Adele – 25: Consistent, but not progressive
IT STARTED with one word on a TV advert. Suddenly, the internet lost its shit. She was back; the singer who sold one hundred billion, trillion, bagillion, records all over the world. Yes, Adele was back on the scene. Then it all came flooding in; release dates, an album cover, a lead single, ‘Hello’, with the hype steadily building up and up. Finally, the release date came, and while record store employees all over the country steadily controlled the urge to rip their ears off, us amateur music journalists went out and bought the record, because Adele didn’t stream it. The horror.
So here it is, 25.
While I personally wasn’t a fan of 21, it sure had some great tunes on it. Songs like ‘Rolling in the Deep’, ‘Rumour Has It’ and ‘Set Fire to the Rain’ all have some really enjoyable instrumentals, while Adele’s vocals are, of course, excellent. They also had these interesting vocal harmonies that really gave the songs character. Alas, much of the rest of the album felt a lot like piano based filler, and, while Adele’s vocals remained excellent, the music gradually became less exciting.
Unfortunately it’s a similar situation on 25. The trend of piano based ballad like songs is repeated until it almost becomes formulaic. To listen to them individually can be quite pleasant, notably on the track ‘All I Ask’, but in the run of the album, it’s a bit of a bore. There are only so many slow, stripped back songs the brain can handle, and the meaningfulness of these songs is lost in an attempt to cram as many as possible on to the record. The power of ‘When We Were Young’ (which contains some of the cheesiest lyrics on the album), ‘Remedy’ and to a certain extent ‘Water Under the Bridge’ is overshadowed by their similarities to the far superior ‘I Miss You’. It’s a waste.
Thankfully, it’s not all like that. The run of the first three tracks, ‘Hello’, ‘Send My Love (To Your New Lover)’ and ‘I Miss You’ are some of the best on the album. While ‘Hello’ had originally underwhelmed me, on second listens the orchestration is really beautiful, with a (dare I say it) catchy hook that rivals that of some of the tracks off 21. ‘Send My Love (To Your New Lover)’ is a change of pace for Adele, with some decent percussion work, interesting pop guitar and those trademark harmonies. It’s clearly the best song on the album, and perhaps echoes her label, XL, and their tendencies to put out generally more alternative music. Then we have ‘I Miss You’, with its ghostly opening vocals, pounding drums beats and creepy backing vocals. ‘River Lea’ should also be given a shout out, thanks in part to Danger Mouse’s brilliant production and manipulation of Adele’s vocal work.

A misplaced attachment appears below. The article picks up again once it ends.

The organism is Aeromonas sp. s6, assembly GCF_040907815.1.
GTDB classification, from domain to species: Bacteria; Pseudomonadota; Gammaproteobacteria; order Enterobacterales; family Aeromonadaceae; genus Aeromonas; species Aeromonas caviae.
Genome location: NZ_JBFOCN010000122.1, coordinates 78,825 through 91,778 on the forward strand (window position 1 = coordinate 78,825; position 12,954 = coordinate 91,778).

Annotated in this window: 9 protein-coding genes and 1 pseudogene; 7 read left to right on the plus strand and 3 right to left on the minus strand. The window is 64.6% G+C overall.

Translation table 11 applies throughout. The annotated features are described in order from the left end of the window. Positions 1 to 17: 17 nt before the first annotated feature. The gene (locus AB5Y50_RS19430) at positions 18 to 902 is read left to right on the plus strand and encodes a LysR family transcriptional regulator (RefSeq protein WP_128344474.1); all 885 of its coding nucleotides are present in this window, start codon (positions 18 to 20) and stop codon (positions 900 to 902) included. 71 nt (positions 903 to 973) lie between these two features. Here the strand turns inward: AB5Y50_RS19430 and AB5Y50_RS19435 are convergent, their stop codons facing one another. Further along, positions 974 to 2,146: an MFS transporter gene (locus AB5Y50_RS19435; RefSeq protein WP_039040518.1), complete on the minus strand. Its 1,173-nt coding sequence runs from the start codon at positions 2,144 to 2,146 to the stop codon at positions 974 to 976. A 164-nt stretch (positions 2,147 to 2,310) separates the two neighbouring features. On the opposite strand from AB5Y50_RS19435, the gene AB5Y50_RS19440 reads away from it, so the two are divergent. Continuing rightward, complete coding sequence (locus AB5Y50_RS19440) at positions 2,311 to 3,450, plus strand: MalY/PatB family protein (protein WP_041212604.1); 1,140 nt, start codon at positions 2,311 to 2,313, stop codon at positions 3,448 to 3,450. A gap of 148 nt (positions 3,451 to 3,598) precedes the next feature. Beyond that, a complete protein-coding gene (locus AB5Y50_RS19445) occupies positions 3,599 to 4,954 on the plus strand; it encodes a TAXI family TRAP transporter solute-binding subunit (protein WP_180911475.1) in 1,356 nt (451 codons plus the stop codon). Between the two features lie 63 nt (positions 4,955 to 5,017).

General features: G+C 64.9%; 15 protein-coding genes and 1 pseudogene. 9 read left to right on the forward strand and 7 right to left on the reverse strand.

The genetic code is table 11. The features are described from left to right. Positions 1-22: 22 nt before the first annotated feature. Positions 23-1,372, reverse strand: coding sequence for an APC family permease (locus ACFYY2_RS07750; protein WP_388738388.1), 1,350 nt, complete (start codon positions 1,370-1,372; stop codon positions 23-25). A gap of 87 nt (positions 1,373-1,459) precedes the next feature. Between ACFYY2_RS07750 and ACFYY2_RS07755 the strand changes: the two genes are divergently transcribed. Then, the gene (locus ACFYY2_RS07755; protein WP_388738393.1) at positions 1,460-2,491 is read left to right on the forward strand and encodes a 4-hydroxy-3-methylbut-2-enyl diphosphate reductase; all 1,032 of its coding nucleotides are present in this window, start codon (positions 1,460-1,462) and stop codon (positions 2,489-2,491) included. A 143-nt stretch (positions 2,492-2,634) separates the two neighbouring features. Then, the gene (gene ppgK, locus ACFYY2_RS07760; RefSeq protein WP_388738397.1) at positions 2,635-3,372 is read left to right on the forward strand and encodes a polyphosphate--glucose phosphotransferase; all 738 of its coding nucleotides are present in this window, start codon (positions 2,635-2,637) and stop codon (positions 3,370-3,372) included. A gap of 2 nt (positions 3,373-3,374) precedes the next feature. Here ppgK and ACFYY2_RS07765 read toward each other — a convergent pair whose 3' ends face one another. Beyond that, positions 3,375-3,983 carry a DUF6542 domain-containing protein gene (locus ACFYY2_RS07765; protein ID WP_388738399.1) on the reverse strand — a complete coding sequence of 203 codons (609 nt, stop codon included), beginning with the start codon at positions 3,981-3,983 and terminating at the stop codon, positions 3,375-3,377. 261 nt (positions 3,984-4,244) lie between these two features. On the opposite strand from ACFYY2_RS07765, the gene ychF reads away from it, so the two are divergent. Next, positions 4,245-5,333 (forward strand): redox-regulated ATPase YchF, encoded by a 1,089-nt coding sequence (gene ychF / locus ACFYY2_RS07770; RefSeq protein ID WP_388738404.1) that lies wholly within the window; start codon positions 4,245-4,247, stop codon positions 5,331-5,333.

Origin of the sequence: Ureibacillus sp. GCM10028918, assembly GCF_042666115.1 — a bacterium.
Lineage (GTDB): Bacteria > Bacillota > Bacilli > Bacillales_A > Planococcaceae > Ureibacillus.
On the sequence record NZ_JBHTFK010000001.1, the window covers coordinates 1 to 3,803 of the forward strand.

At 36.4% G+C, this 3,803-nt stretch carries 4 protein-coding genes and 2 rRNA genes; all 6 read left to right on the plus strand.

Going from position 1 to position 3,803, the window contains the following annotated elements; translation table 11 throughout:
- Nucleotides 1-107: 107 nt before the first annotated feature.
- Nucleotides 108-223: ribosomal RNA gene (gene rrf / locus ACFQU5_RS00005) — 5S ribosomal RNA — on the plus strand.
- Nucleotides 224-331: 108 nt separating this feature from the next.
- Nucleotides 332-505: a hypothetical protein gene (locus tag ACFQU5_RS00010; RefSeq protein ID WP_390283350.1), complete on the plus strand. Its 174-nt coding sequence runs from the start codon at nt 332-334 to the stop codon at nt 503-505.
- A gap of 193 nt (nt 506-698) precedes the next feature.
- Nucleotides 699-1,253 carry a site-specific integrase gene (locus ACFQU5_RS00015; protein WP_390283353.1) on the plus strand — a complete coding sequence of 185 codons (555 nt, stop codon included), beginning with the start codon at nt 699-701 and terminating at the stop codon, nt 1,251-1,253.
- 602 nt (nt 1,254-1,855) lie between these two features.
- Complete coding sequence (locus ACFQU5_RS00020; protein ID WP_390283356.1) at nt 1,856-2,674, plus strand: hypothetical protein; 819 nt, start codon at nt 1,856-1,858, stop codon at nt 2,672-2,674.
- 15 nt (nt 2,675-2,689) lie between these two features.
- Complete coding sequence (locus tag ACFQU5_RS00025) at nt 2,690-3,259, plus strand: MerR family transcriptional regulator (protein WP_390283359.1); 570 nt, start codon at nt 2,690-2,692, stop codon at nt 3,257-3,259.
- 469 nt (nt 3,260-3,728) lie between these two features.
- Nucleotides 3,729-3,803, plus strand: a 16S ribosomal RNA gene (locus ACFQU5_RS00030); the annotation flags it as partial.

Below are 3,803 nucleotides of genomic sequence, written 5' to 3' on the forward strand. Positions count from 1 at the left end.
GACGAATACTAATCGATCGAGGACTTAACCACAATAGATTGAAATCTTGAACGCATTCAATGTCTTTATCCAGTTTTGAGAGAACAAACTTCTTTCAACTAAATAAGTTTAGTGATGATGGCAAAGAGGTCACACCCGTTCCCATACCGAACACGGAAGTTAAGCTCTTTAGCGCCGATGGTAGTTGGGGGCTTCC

Speaking of vocals, Adele sounds excellent throughout the entire album. It’s difficult to particularly criticise her vocal abilities, which range from classic belters to tender, humble, quieter numbers. One of the best performances come in the penultimate track ‘All I Ask’, which has one of the better vocal melodies, and one that has the spotlight thrown upon it. While Adele’s lyrics aren’t exactly colourful or exotic, they have moments where they hit a raw point of Adele describing her relationships and/or emotions. Sure, it’s been done before, but for the most part Adele avoids cheesy stereotypes and actually puts down some meaningful lyrics. ‘I Miss You’ and ‘Hello’ are some passionate vocal performances and some of the most intriguing on the record, especially the former, which tempers Adele’s vocals with a tinge of roughness.
The second half of the album really underwhelms more than the first. As previously mentioned, ‘River Lea’ and ‘All I Ask’ are enjoyable songs, but aside from that, it falls flat. ‘Love In The Dark’ and ‘Million Years Ago’ are both equally bland, with that piano ballad formula making a return appearance. Adele’s vocals aren’t particularly diverse, however still retain that power she’s had for the rest of the album. As a result, they bring down ‘All I Ask’, due to the sheer heaviness of emotion they contain. Again, these songs work far better by themselves than in an album setting. Closer ‘Sweetest Devotion’ has some redeeming qualities; it feels like a good closer for this record, and leaves 25 on a slightly more upbeat note, certainly more than 21 did. However, it doesn’t quite reach the bar set by some of the better songs on the album.
But 25 really missed the mark when it comes to expanding Adele’s musical horizons. With an album like 21 to fall back on, Adele could have produced a record comprising of spoken word Dadaist poetry over heavy banjo and it would have still shot to the top of the Billboard 100 and stayed there for three weeks. With producers such as Ariel Rechtshaid and Danger Mouse on board, the musical boundaries of 25 could have been so much broader, perhaps even into the more experimental side of pop music. Instead, 25 plays its safe, sticking to what Adele knows best, and at the very least pleasing her audience. There are glimpses of change though, and those tracks are easily the best on the record; perhaps her and Paul Epworth will eventually take the hint and move onto something new. But for now we have 25; not a perfect album, but with hints of glory, enough to keep Adele in her top spot at least.
Hey, here’s to 29.
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